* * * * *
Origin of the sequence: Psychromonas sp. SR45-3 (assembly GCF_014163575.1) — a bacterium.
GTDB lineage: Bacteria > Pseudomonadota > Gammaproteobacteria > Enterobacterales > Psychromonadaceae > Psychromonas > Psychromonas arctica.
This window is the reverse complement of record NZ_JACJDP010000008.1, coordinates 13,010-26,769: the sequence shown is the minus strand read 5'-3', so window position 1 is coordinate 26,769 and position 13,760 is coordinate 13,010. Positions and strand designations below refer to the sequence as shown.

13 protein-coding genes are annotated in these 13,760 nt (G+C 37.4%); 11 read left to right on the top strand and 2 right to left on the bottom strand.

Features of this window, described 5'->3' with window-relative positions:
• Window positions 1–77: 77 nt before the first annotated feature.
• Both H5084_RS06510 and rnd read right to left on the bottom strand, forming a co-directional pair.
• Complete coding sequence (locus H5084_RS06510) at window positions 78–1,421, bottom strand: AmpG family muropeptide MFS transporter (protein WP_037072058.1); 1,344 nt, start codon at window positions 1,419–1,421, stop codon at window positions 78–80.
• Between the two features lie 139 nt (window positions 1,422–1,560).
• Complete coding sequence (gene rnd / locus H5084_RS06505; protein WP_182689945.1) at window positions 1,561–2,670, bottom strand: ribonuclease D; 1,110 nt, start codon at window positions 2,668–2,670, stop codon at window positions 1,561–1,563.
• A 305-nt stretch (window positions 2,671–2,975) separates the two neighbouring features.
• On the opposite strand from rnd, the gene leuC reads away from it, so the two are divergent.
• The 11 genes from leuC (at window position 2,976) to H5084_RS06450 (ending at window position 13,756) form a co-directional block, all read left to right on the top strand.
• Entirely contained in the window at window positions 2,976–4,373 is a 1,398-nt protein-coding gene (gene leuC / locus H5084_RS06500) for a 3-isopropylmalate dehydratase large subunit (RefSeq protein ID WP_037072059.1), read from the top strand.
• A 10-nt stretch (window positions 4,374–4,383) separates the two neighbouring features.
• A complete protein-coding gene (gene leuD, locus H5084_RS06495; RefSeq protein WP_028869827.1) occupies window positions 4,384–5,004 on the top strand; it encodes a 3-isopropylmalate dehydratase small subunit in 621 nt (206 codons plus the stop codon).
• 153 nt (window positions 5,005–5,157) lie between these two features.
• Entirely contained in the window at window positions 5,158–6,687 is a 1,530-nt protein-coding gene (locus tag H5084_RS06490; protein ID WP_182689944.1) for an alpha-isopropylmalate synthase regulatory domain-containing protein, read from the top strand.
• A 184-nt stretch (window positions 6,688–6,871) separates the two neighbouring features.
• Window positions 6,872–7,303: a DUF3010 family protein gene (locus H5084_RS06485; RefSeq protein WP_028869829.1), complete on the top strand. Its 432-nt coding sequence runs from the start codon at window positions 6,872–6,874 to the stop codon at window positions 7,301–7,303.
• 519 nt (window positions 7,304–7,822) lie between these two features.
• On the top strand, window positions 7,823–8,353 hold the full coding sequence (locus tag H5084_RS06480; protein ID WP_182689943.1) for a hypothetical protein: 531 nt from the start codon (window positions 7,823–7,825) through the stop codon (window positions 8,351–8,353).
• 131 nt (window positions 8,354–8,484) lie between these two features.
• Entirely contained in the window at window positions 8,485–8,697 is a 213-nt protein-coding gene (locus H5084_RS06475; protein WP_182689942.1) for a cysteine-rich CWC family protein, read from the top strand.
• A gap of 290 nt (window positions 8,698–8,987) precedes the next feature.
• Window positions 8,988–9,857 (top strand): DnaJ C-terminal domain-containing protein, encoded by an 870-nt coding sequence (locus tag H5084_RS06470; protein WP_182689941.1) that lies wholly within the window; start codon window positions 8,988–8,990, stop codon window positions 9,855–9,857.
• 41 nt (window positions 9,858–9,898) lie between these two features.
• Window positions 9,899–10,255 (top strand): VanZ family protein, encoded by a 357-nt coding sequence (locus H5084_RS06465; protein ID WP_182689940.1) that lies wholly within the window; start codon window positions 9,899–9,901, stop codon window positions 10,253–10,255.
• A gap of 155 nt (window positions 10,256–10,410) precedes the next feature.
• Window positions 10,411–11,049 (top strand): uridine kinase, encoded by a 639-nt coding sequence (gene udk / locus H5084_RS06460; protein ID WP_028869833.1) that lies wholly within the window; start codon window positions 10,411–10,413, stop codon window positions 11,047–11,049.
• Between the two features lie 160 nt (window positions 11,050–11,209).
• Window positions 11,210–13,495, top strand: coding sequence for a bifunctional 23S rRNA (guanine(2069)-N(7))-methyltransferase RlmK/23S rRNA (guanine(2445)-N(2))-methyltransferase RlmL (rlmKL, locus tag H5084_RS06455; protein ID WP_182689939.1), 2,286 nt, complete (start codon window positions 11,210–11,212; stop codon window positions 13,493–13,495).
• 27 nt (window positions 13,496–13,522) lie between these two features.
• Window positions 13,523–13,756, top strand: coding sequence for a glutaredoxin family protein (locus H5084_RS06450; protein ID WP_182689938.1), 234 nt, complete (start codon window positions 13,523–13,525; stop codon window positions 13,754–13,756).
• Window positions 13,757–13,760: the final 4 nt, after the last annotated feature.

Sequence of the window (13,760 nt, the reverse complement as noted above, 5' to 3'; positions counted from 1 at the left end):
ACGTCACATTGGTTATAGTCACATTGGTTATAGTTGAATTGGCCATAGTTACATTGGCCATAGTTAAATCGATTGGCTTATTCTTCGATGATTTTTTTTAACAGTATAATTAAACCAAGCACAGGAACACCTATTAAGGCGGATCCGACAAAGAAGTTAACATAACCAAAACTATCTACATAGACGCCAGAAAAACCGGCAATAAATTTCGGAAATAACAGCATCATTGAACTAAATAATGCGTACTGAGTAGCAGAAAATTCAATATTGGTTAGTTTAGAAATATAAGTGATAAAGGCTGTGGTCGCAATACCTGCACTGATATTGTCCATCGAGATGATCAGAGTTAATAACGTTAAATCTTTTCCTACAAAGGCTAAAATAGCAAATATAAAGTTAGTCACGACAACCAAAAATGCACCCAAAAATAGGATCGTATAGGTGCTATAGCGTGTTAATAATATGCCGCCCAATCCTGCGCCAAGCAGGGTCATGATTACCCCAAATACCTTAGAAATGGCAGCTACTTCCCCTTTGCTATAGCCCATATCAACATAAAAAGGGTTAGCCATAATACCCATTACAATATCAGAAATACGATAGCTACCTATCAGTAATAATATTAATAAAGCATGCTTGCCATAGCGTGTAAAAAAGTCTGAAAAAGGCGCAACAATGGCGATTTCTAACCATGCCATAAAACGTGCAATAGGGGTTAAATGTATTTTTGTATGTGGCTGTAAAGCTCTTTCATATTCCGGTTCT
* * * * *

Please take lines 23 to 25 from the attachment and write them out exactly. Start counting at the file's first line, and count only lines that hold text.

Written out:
• 131 nt (window positions 8,354–8,484) lie between these two features.
• Entirely contained in the window at window positions 8,485–8,697 is a 213-nt protein-coding gene (locus H5084_RS06475; protein WP_182689942.1) for a cysteine-rich CWC family protein, read from the top strand.
• A gap of 290 nt (window positions 8,698–8,987) precedes the next feature.